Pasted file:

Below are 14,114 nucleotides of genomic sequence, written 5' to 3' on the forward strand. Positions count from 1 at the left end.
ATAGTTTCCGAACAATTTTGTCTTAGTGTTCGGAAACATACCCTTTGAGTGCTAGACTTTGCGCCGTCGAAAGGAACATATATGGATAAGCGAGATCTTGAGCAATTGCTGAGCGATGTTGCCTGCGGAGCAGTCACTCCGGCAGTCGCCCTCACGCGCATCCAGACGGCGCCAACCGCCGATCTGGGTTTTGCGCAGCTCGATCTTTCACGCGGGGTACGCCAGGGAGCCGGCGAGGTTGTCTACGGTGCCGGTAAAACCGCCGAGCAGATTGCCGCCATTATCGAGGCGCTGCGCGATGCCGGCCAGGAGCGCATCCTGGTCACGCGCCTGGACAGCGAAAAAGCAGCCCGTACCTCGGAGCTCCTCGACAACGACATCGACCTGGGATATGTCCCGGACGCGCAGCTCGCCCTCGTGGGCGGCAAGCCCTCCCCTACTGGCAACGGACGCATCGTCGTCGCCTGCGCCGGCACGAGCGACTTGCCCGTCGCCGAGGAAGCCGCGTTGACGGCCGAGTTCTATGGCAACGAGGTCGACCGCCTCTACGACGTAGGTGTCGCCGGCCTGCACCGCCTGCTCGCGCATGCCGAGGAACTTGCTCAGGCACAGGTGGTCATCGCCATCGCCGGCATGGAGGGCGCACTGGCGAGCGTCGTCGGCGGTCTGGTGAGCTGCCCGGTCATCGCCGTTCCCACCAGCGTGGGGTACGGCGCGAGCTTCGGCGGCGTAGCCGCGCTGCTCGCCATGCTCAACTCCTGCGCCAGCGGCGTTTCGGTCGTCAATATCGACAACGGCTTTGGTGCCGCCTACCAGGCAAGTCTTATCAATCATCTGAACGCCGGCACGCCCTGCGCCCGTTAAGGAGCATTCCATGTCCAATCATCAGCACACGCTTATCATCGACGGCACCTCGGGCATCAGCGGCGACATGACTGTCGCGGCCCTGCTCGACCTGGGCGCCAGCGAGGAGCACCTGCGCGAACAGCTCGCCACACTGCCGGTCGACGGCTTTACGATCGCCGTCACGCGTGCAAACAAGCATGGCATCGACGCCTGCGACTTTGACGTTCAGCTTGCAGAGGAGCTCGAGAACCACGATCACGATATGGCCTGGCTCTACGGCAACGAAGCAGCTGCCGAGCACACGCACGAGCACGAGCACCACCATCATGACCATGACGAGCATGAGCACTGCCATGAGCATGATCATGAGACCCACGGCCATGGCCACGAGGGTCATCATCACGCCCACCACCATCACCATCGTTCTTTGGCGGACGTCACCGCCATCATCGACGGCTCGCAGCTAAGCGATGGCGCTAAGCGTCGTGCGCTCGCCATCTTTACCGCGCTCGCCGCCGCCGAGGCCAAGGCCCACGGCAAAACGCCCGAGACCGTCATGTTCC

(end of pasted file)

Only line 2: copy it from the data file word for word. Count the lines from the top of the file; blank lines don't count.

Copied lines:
ATAGTTTCCGAACAATTTTGTCTTAGTGTTCGGAAACATACCCTTTGAGTGCTAGACTTTGCGCCGTCGAAAGGAACATATATGGATAAGCGAGATCTTGAGCAATTGCTGAGCGATGTTGCCTGCGGAGCAGTCACTCCGGCAGTCGCCCTCACGCGCATCCAGACGGCGCCAACCGCCGATCTGGGTTTTGCGCAGCTCGATCTTTCACGCGGGGTACGCCAGGGAGCCGGCGAGGTTGTCTACGGTGCCGGTAAAACCGCCGAGCAGATTGCCGCCATTATCGAGGCGCTGCGCGATGCCGGCCAGGAGCGCATCCTGGTCACGCGCCTGGACAGCGAAAAAGCAGCCCGTACCTCGGAGCTCCTCGACAACGACATCGACCTGGGATATGTCCCGGACGCGCAGCTCGCCCTCGTGGGCGGCAAGCCCTCCCCTACTGGCAACGGACGCATCGTCGTCGCCTGCGCCGGCACGAGCGACTTGCCCGTCGCCGAGGAAGCCGCGTTGACGGCCGAGTTCTATGGCAACGAGGTCGACCGCCTCTACGACGTAGGTGTCGCCGGCCTGCACCGCCTGCTCGCGCATGCCGAGGAACTTGCTCAGGCACAGGTGGTCATCGCCATCGCCGGCATGGAGGGCGCACTGGCGAGCGTCGTCGGCGGTCTGGTGAGCTGCCCGGTCATCGCCGTTCCCACCAGCGTGGGGTACGGCGCGAGCTTCGGCGGCGTAGCCGCGCTGCTCGCCATGCTCAACTCCTGCGCCAGCGGCGTTTCGGTCGTCAATATCGACAACGGCTTTGGTGCCGCCTACCAGGCAAGTCTTATCAATCATCTGAACGCCGGCACGCCCTGCGCCCGTTAAGGAGCATTCCATGTCCAATCATCAGCACACGCTTATCATCGACGGCACCTCGGGCATCAGCGGCGACATGACTGTCGCGGCCCTGCTCGACCTGGGCGCCAGCGAGGAGCACCTGCGCGAACAGCTCGCCACACTGCCGGTCGACGGCTTTACGATCGCCGTCACGCGTGCAAACAAGCATGGCATCGACGCCTGCGACTTTGACGTTCAGCTTGCAGAGGAGCTCGAGAACCACGATCACGATATGGCCTGGCTCTACGGCAACGAAGCAGCTGCCGAGCACACGCACGAGCACGAGCACCACCATCATGACCATGACGAGCATGAGCACTGCCATGAGCATGATCATGAGACCCACGGCCATGGCCACGAGGGTCATCATCACGCCCACCACCATCACCATCGTTCTTTGGCGGACGTCACCGCCATCATCGACGGCTCGCAGCTAAGCGATGGCGCTAAGCGTCGTGCGCTCGCCATCTTTACCGCGCTCGCCGCCGCCGAGGCCAAGGCCCACGGCAAAACGCCCGAGACCGTCATGTTCC